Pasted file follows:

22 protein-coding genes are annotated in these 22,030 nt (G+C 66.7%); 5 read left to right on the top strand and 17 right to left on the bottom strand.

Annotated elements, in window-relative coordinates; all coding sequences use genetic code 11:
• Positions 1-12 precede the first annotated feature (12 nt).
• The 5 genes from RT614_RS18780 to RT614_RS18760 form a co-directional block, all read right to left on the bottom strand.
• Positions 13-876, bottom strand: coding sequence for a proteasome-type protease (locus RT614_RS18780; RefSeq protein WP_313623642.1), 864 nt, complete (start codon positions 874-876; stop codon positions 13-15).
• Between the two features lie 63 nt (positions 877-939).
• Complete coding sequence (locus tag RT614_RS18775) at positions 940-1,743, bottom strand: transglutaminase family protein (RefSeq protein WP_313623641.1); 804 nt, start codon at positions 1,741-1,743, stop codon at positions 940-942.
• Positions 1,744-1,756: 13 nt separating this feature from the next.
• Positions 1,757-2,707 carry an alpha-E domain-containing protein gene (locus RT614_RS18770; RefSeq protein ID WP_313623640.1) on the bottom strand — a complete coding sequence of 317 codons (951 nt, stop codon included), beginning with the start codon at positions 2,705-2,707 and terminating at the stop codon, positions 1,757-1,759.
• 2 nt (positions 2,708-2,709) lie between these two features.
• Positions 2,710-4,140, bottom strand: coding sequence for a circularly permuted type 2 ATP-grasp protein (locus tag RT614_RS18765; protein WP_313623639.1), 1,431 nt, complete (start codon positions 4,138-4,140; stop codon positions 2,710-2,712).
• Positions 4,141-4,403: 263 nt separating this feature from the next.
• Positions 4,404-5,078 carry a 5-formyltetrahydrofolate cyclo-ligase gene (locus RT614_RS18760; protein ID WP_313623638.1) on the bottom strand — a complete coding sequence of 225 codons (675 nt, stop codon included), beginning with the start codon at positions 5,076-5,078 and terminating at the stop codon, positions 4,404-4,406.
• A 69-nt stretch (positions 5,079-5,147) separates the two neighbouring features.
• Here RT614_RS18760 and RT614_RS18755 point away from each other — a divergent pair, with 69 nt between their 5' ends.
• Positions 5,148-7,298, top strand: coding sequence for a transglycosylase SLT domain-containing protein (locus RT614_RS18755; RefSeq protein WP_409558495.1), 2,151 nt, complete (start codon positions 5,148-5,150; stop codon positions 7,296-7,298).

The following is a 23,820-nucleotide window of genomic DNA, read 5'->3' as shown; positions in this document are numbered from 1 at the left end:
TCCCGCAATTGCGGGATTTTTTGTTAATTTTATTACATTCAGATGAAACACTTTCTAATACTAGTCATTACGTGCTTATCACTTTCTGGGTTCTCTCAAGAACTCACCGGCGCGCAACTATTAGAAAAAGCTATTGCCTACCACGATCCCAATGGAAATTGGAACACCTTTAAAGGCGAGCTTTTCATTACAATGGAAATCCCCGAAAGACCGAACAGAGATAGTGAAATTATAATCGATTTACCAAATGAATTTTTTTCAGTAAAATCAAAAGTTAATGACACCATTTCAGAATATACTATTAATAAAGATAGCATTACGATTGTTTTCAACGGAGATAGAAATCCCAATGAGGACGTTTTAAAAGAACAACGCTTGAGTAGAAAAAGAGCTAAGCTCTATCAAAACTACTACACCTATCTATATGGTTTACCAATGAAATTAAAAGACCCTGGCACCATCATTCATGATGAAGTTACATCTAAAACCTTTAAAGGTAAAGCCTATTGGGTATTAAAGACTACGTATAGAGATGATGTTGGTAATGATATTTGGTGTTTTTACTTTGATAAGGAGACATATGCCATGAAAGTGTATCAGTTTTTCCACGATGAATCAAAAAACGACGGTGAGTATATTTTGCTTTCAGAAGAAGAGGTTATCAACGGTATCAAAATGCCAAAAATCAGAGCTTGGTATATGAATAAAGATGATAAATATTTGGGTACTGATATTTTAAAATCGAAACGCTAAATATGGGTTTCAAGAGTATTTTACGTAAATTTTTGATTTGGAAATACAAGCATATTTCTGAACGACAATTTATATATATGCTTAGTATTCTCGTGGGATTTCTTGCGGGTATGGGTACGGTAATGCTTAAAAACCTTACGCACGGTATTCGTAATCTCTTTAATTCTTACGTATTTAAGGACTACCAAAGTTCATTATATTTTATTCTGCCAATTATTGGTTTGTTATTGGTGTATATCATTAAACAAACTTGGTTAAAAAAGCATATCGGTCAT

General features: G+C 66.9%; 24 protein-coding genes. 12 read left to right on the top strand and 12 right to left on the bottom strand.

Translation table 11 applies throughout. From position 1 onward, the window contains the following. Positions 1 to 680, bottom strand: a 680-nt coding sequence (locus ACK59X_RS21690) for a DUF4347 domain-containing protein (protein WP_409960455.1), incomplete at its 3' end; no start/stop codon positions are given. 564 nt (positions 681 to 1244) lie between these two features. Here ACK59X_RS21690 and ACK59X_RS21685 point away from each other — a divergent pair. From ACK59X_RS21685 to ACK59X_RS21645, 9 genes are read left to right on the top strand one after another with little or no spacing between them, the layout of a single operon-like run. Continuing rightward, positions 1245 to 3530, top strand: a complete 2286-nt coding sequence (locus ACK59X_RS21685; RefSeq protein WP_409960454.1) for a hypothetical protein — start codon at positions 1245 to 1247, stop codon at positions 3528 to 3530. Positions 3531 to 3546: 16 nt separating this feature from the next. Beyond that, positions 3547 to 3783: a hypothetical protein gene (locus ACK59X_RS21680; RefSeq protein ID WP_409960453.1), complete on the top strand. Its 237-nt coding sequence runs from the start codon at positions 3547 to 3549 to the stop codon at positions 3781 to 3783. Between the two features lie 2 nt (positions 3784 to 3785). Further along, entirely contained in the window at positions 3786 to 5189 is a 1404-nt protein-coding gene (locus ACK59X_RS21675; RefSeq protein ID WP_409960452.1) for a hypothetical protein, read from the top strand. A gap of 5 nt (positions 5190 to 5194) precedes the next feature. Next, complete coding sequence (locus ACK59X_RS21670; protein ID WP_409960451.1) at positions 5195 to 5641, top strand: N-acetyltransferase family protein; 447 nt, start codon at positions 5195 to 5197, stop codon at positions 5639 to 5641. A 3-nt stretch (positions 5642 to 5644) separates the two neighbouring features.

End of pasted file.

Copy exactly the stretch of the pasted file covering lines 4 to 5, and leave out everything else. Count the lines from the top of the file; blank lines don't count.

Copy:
• The 5 genes from RT614_RS18780 to RT614_RS18760 form a co-directional block, all read right to left on the bottom strand.
• Positions 13-876, bottom strand: coding sequence for a proteasome-type protease (locus RT614_RS18780; RefSeq protein WP_313623642.1), 864 nt, complete (start codon positions 874-876; stop codon positions 13-15).